Priti Patel

From Wikipedia, the free encyclopedia
Jump to: navigation, search
The Right Honourable
Priti Patel
Priti Patel MP.jpg
Minister of State for Employment
Assumed office
11 May 2015
Prime Minister David Cameron
Preceded by Esther McVey
Exchequer Secretary to the Treasury
In office
15 July 2014 – 11 May 2015
Prime Minister David Cameron
Preceded by David Gauke
Succeeded by Damian Hinds
Member of Parliament
for Witham
Assumed office
6 May 2010
Preceded by Constituency established
Majority 15,196 (32.4%)
Personal details
Born (1972-03-29) 29 March 1972 (age 43)
London, England
Political party Conservative
Spouse(s) Alex Sawyer
Children Freddie
Alma mater Keele University
University of Essex

Priti Patel (born 29 March 1972) is a British Conservative Party politician who has been the Member of Parliament (MP) for the Witham constituency in Essex since 2010, and is now the Minister of State for Employment, since 11 May 2015, sitting in the Cabinet.

Early life[edit]

Patel was born in London, England,[1] on 29 March 1972,[2] She grew up in South Harrow and Ruislip.[citation needed] Her parents were Ugandan immigrants of Gujarati origin who came to Britain in the 1960s, departing Uganda shortly before Idi Amin announced the expulsion of Ugandan Asians.[3] They set up a series of newsagents in London and the south-east of England.[4]

Patel attended Watford Grammar School for Girls in Watford,[5] before studying economics, sociology and social anthropology at Keele University, completing her postgraduate studies at the University of Essex.[6] She joined the Conservative Party during the time John Major was Prime Minister.[3]

Early political career[edit]

After graduating, Patel was given a job by Andrew Lansley (then a Head of the Conservative Research Department) at Conservative Central Office. From 1995 to 1997, she headed the press office for the Referendum Party which polled over 800,000 votes in the 1997 general election.

After the 1997 general election, the Conservative Party changed from having criteria before entering the Euro to asserting they now would only join the currency if there was a referendum on the issue. Patel then left the Referendum Party and rejoined the Conservative Party having been given a post to work for the new leader William Hague in his press office, dealing with media relations in London and the South East.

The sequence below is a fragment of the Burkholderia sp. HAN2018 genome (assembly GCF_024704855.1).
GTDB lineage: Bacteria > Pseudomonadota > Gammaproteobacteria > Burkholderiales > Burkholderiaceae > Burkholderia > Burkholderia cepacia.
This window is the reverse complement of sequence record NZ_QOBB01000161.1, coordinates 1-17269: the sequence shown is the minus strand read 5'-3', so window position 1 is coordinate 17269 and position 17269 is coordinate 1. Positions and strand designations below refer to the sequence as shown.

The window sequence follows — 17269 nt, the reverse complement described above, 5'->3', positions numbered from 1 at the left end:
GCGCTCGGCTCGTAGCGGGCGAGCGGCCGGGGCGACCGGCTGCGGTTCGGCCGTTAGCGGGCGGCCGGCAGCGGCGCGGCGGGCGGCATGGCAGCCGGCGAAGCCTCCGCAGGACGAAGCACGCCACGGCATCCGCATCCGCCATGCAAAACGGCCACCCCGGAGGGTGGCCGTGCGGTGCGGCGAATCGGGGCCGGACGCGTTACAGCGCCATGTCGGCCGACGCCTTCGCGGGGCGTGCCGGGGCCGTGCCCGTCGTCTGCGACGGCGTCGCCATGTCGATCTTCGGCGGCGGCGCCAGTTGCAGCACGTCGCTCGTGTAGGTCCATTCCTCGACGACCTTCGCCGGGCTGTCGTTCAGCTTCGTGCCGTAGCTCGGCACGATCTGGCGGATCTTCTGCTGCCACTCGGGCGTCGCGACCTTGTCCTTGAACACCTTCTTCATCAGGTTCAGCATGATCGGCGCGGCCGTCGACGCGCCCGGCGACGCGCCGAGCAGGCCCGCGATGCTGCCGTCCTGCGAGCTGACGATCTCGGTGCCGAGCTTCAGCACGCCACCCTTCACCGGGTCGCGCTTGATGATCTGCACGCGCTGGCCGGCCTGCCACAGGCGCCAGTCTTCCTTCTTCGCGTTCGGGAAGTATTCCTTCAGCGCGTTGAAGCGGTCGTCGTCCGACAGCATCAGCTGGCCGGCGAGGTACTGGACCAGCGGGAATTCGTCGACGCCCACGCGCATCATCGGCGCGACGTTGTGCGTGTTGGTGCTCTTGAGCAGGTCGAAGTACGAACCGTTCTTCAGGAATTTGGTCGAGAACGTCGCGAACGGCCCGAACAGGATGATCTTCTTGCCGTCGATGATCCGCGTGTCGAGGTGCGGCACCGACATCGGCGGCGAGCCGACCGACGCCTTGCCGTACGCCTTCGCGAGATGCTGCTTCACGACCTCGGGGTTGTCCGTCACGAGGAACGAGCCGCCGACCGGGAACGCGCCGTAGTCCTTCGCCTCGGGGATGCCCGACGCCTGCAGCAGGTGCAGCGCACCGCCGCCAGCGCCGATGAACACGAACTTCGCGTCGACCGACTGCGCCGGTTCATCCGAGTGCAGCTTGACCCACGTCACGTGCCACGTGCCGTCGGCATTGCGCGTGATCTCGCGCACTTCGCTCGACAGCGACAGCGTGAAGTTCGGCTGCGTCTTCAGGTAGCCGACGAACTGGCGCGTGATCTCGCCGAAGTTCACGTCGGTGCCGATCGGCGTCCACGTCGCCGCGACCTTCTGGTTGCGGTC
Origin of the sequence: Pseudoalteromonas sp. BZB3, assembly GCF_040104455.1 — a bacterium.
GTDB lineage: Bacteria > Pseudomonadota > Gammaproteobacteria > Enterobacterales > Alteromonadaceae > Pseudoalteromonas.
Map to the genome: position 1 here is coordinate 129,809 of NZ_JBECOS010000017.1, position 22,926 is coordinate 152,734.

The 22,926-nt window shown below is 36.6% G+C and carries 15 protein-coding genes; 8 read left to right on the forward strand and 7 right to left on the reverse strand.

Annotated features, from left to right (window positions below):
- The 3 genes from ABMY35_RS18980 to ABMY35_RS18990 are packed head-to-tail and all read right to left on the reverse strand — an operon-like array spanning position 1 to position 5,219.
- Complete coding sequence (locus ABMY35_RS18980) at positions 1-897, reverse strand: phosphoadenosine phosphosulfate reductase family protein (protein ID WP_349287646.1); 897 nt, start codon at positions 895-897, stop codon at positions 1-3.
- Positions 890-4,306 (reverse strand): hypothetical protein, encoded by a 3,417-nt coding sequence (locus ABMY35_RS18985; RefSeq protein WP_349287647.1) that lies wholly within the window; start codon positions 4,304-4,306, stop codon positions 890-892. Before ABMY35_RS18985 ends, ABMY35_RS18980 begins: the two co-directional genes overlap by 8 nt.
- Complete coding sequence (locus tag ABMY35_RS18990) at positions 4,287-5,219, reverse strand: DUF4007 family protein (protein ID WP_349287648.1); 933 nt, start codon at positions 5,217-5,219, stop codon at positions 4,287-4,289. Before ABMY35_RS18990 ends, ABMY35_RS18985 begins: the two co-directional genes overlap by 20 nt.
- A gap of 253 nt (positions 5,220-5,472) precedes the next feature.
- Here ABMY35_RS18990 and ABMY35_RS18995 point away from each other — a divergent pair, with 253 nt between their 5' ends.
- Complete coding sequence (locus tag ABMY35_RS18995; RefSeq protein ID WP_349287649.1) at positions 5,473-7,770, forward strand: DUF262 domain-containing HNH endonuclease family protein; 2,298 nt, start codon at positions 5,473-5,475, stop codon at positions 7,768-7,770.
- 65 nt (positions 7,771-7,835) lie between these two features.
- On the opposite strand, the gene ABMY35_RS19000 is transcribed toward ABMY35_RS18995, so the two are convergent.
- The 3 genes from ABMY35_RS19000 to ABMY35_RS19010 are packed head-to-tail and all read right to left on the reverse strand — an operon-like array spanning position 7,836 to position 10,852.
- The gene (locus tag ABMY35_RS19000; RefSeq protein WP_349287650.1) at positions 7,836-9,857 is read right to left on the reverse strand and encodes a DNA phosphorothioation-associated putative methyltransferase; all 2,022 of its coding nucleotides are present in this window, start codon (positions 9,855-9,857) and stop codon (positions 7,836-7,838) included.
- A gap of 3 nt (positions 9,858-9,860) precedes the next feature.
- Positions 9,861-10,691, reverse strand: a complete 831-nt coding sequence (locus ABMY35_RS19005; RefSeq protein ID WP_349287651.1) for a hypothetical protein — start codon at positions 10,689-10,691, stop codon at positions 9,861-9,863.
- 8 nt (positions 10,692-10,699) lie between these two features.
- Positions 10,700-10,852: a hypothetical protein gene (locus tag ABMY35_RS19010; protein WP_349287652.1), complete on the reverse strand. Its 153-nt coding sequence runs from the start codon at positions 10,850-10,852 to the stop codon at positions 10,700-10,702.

Following an article in the Financial Times in August 2003,[7][8] where she stated that racist attitudes persisted in the Conservative Party ("Racist attitudes do persist within the party.... There's a lot of bigotry around."), she wrote to the FT[9] to complain that the article misinterpreted her comments in implying that she had been blocked as a candidate for the party because of her ethnicity.

She then left her post to work for Weber Shandwick, a public relations consultancy, advising major companies.[10] In the 2005 general election, she stood as the Conservative candidate for Nottingham North, losing in a landslide result to its long-standing Labour MP Graham Allen by 5,671 votes (18.7%) to 17,842 votes (58.7%).[11]

During her work at Weber Shandwick, she lobbied on behalf of British American Tobacco for several years, with a memo from their company showing that she was employed to "provide strategic advice on the account with a particular focus on the Conservative Party", billing the company for over £20,000 per month. This led to criticism of her later stance as an MP against policies like plain packaging for cigarettes, due to claims of an undeclared conflict of interest.[12]

There are suggestions that she may have worked on ‘Project Sunrise’,[13] which "laid out an explicit divide-and-conquer strategy against the tobacco control movement."[14] In November 2000, Patel was part of a strategy group looking at how BAT could influence the outcome of the World Health Organisation’s negotiations on developing the Framework Convention on Tobacco Control.[15]

Patel then moved to Diageo, a British multinational alcoholic beverages company and worked in the corporate relations team between 2003–2007, shaping "a global strategy on responsible drinking" according to PRWeek. On her re-appointment to Weber Shandwick in 2007 Patel was reported as having been in the Corporate Relations team at Diageo Plc, where she "worked on international public policy issues related to the wider impact of alcohol in society."[16]

Member of Parliament[edit]

Patel was placed on the "A-List" of Conservative Party candidates before the 2010 general election.[17]

On 20 November 2006, she was adopted as the Prospective Parliamentary Candidate for the notionally safe Conservative seat of Witham, a new constituency in central Essex created after a boundary review.[18][19] Patel was elected in the 2010 general election, with a majority of 15,196 votes. Patel is on the right wing of the Conservative Party and has been described as a "modern-day Norman Tebbit"[20][21] and is an officer of the Conservative Friends of Israel group.[22]

She has taken robust stances on crime and caused controversy when she argued for the restoration of capital punishment on the BBC's Question Time in September 2011.[23] She also opposes prisoner voting. Kelvin MacKenzie has suggested she would make a good Home Secretary, as "the country would know bad guys would be going away for a hell of a long time."[24] She has also opposed allowing Jeremy Bamber, whose murders occurred in her constituency, access to media to protest his innocence.[25]